How to raise children is not passed down genetically from parent to child, but the question remains on how and or what the appropriate manner is to rear a child. In psychology it is understood that the cognitive mind learns through experience and how a person perceptually interprets the environment (Baumrind, D. (1967). In the earlier years children have a specific time in which there mind is like a sponge and can absorb so much information. Do different parenting styles affect this ability of absorbing information? Many studies have shown that yes parents have a great influence on their children; this paper will give insight into the different styles of parenting, as well as how education in children is attained cognitively.
Family influence is crucial in a child and the influence comes with many factors that contribute to the development of young children. Studies have shown that even the order of which you are born can determine your childhood experience (Maccoby, E.E. (1992). Lets take a family of five, two parents and three sons each born one year apart, how can we explain how family hierarchy can affect development? In this scenario the firstborn son will always be that, the firstborn. Studies have shown that the firstborn child can benefit in the sense that the parents are new and they learn with the child. The learning process can create a greater bond as well as strengthen the stigma of being the firstborn. The third child according to studies is the one member of the family that takes in all the benefits. The third child has experienced parents, as well as the distinction of being the “baby” of the family. The two examples of the firstborn and the third child can create two different developmental environments for the middle child. This family hierarchy will create either discomfort for the middle child in the sense that he could be ignored; for example in a teenage setting where the older child is preparing to enter college and the younger child...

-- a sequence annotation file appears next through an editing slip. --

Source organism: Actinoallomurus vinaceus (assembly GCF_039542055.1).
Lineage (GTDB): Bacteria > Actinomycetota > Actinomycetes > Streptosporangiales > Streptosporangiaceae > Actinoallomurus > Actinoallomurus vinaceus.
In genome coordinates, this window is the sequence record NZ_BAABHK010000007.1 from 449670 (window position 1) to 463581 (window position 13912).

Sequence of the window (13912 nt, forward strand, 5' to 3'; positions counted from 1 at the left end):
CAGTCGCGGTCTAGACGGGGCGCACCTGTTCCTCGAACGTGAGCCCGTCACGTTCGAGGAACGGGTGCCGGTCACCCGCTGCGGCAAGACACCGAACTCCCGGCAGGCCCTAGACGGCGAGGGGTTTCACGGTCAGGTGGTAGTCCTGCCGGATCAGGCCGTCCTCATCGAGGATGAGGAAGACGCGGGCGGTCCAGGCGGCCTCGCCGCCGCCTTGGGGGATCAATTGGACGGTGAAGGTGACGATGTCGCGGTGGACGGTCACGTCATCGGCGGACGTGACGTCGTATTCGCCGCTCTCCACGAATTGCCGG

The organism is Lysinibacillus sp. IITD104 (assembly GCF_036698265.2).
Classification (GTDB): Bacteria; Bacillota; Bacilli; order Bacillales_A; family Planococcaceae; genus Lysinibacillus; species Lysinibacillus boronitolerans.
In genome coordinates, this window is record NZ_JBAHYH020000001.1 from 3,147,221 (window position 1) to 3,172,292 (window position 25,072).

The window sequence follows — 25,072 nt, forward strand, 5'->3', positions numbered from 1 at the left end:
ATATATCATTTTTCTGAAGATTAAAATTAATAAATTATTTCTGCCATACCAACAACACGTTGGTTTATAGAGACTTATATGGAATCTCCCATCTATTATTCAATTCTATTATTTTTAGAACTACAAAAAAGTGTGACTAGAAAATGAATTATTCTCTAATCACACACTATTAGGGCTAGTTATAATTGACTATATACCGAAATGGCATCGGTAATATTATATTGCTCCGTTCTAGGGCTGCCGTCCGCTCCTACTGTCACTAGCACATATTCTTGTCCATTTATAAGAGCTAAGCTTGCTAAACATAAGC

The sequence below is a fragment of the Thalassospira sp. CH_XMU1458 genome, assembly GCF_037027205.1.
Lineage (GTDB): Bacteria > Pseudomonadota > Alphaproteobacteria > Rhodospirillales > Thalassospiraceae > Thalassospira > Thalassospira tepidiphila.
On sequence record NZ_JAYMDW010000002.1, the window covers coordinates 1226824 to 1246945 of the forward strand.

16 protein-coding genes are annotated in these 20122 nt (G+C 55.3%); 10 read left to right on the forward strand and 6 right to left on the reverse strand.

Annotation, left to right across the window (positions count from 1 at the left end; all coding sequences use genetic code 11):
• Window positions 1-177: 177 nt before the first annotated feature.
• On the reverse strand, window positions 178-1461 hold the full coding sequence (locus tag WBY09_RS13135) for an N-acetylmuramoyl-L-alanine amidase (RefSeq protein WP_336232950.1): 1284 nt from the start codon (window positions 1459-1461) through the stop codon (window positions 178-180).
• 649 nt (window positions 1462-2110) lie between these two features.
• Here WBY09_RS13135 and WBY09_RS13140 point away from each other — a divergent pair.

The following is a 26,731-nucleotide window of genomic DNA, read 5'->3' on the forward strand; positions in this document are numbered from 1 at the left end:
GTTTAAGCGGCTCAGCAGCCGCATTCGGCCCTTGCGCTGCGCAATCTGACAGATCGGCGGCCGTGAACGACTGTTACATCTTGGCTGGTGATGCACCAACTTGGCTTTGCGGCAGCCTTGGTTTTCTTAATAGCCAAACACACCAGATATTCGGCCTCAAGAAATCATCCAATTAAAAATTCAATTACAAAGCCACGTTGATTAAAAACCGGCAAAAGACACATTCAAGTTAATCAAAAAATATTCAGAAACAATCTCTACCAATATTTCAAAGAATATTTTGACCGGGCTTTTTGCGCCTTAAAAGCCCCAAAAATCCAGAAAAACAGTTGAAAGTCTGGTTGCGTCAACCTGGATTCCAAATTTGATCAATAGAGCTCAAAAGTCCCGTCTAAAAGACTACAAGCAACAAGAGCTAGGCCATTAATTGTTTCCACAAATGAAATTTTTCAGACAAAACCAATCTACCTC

References: • Baumrind, D. (1967). Child-care practices anteceding three patterns of preschool behavior. Genetic Psychology Monographs, 75, 43-88.
• Maccoby, E.E. (1992). The role of parents in the socialization of children: An historical overview. Developmental Psychology, 28, 1006-1017
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